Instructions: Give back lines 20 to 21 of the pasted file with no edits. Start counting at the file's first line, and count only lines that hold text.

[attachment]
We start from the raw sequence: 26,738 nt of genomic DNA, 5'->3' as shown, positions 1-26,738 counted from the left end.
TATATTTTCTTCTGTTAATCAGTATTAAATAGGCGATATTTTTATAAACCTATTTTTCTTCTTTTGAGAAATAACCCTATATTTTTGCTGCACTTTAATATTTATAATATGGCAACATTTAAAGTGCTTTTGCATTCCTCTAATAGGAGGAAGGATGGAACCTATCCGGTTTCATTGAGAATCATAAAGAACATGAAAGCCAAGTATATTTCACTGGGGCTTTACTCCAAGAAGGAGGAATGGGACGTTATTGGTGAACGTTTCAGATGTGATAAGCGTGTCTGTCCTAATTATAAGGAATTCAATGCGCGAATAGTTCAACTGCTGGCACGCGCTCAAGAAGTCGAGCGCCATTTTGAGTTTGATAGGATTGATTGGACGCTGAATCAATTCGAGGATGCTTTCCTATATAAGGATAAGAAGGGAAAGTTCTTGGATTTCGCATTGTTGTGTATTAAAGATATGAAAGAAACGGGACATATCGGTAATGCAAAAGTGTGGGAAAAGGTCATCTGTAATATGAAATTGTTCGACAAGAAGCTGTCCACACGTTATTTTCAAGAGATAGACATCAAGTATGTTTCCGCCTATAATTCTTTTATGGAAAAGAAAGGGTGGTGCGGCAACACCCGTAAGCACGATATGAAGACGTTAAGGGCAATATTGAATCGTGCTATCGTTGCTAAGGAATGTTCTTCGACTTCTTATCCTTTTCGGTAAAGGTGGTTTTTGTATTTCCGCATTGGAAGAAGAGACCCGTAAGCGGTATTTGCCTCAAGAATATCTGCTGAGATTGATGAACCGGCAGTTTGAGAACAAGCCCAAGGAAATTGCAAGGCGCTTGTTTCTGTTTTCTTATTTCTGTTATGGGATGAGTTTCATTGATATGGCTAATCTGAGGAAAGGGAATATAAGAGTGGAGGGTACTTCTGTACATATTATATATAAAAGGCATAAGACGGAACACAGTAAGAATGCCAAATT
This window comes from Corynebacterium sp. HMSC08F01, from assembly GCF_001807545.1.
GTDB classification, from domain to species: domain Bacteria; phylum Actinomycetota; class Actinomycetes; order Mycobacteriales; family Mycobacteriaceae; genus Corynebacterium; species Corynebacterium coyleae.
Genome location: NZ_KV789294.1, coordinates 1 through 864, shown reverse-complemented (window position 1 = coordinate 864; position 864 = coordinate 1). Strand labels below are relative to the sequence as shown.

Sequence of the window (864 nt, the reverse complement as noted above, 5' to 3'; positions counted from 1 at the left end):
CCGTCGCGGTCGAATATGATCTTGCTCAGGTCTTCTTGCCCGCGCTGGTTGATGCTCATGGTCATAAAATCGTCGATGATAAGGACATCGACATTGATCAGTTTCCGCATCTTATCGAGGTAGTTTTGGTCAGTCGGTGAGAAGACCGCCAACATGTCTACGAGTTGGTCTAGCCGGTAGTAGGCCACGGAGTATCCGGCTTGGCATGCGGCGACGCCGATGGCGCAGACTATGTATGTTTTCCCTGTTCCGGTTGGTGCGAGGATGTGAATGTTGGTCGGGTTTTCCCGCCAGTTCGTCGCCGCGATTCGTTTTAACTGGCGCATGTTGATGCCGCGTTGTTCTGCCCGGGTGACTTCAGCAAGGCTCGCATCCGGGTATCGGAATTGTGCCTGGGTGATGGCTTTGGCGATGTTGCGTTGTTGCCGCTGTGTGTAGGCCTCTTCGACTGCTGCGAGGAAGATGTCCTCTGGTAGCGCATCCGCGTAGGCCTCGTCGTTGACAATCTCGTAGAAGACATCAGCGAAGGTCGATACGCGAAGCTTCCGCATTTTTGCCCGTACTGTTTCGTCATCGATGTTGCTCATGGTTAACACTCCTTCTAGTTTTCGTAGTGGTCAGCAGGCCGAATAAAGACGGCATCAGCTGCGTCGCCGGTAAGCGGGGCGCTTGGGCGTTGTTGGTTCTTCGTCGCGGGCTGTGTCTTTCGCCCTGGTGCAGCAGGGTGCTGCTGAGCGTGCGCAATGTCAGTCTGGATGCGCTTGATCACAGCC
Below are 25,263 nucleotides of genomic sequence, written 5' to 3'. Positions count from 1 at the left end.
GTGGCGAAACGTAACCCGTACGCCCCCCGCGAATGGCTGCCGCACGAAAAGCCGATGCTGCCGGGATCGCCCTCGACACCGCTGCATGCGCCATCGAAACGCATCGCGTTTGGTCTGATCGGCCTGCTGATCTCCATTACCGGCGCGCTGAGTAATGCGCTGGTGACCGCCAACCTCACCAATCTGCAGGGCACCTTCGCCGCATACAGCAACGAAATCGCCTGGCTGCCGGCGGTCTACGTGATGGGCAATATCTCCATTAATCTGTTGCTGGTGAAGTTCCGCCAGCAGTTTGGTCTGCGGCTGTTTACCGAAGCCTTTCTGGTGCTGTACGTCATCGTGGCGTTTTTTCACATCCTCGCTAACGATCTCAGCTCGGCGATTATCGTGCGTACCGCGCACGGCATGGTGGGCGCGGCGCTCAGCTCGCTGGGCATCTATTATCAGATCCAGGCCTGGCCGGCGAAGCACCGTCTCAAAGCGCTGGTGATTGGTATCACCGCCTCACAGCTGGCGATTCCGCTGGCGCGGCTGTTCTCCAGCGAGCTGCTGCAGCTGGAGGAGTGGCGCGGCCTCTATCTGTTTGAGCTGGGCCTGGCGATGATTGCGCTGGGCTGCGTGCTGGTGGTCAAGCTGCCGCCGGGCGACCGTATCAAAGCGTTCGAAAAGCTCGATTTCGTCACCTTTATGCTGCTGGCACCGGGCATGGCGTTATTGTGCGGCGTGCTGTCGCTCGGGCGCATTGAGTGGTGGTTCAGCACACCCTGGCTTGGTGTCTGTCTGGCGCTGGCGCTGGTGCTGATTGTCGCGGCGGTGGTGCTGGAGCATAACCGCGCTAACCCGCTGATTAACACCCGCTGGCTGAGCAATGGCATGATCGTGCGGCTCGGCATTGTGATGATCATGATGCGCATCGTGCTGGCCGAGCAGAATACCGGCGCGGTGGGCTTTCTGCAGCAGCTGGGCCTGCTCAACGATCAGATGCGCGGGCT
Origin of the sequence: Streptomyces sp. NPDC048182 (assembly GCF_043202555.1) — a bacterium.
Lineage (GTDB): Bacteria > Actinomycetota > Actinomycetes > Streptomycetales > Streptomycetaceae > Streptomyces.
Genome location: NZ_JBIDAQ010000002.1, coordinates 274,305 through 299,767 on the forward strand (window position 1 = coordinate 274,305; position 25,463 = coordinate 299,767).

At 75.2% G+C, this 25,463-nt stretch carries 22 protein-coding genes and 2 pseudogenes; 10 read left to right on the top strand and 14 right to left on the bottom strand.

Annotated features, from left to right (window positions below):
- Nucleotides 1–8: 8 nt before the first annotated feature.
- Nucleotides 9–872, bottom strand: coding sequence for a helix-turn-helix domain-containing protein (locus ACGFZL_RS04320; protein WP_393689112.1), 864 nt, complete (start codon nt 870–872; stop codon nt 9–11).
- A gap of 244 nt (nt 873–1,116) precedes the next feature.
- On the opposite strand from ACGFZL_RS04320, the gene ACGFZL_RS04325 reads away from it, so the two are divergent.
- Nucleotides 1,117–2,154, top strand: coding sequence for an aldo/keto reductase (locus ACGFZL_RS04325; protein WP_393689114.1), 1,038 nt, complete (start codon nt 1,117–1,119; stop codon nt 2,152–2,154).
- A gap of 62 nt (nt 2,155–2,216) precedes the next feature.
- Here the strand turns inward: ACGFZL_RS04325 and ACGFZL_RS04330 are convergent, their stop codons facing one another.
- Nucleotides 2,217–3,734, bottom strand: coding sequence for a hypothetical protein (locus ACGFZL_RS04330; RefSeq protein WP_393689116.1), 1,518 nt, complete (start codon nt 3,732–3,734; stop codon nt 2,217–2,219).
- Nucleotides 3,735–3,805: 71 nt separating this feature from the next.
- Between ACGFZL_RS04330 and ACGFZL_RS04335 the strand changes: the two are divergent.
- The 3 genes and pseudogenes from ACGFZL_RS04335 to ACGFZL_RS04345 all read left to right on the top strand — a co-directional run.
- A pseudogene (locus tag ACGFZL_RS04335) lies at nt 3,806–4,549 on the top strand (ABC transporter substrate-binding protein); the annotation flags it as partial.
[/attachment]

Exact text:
- A gap of 62 nt (nt 2,155–2,216) precedes the next feature.
- Here the strand turns inward: ACGFZL_RS04325 and ACGFZL_RS04330 are convergent, their stop codons facing one another.